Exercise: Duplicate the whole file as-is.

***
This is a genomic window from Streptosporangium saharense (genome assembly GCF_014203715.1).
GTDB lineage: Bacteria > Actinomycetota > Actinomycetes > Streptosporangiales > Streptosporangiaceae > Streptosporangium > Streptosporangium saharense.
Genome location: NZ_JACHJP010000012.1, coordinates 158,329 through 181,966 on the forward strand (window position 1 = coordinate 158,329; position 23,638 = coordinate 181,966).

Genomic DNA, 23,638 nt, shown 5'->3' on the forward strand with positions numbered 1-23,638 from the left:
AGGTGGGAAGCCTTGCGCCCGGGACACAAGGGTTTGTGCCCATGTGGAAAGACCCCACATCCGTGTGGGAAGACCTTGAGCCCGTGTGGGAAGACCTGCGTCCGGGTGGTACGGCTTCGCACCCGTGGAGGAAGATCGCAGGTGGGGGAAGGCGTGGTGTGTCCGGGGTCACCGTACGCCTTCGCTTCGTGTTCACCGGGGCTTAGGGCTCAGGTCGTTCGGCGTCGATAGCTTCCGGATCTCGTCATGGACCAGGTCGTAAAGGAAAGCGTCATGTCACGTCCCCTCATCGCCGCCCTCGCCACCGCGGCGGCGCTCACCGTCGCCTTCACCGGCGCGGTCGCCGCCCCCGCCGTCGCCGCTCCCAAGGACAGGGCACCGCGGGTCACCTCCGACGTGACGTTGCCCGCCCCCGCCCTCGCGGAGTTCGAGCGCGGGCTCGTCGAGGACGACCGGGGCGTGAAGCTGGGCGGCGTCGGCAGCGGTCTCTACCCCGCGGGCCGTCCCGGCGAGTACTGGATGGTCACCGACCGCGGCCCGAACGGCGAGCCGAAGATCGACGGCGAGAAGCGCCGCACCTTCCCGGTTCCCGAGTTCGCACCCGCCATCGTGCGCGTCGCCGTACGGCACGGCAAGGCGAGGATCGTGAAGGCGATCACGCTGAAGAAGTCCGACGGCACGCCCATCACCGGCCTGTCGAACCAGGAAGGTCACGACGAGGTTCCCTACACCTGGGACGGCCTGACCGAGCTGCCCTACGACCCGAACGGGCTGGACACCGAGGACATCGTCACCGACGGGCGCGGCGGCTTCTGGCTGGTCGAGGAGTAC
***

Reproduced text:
This is a genomic window from Streptosporangium saharense (genome assembly GCF_014203715.1).
GTDB lineage: Bacteria > Actinomycetota > Actinomycetes > Streptosporangiales > Streptosporangiaceae > Streptosporangium > Streptosporangium saharense.
Genome location: NZ_JACHJP010000012.1, coordinates 158,329 through 181,966 on the forward strand (window position 1 = coordinate 158,329; position 23,638 = coordinate 181,966).

Genomic DNA, 23,638 nt, shown 5'->3' on the forward strand with positions numbered 1-23,638 from the left:
AGGTGGGAAGCCTTGCGCCCGGGACACAAGGGTTTGTGCCCATGTGGAAAGACCCCACATCCGTGTGGGAAGACCTTGAGCCCGTGTGGGAAGACCTGCGTCCGGGTGGTACGGCTTCGCACCCGTGGAGGAAGATCGCAGGTGGGGGAAGGCGTGGTGTGTCCGGGGTCACCGTACGCCTTCGCTTCGTGTTCACCGGGGCTTAGGGCTCAGGTCGTTCGGCGTCGATAGCTTCCGGATCTCGTCATGGACCAGGTCGTAAAGGAAAGCGTCATGTCACGTCCCCTCATCGCCGCCCTCGCCACCGCGGCGGCGCTCACCGTCGCCTTCACCGGCGCGGTCGCCGCCCCCGCCGTCGCCGCTCCCAAGGACAGGGCACCGCGGGTCACCTCCGACGTGACGTTGCCCGCCCCCGCCCTCGCGGAGTTCGAGCGCGGGCTCGTCGAGGACGACCGGGGCGTGAAGCTGGGCGGCGTCGGCAGCGGTCTCTACCCCGCGGGCCGTCCCGGCGAGTACTGGATGGTCACCGACCGCGGCCCGAACGGCGAGCCGAAGATCGACGGCGAGAAGCGCCGCACCTTCCCGGTTCCCGAGTTCGCACCCGCCATCGTGCGCGTCGCCGTACGGCACGGCAAGGCGAGGATCGTGAAGGCGATCACGCTGAAGAAGTCCGACGGCACGCCCATCACCGGCCTGTCGAACCAGGAAGGTCACGACGAGGTTCCCTACACCTGGGACGGCCTGACCGAGCTGCCCTACGACCCGAACGGGCTGGACACCGAGGACATCGTCACCGACGGGCGCGGCGGCTTCTGGCTGGTCGAGGAGTAC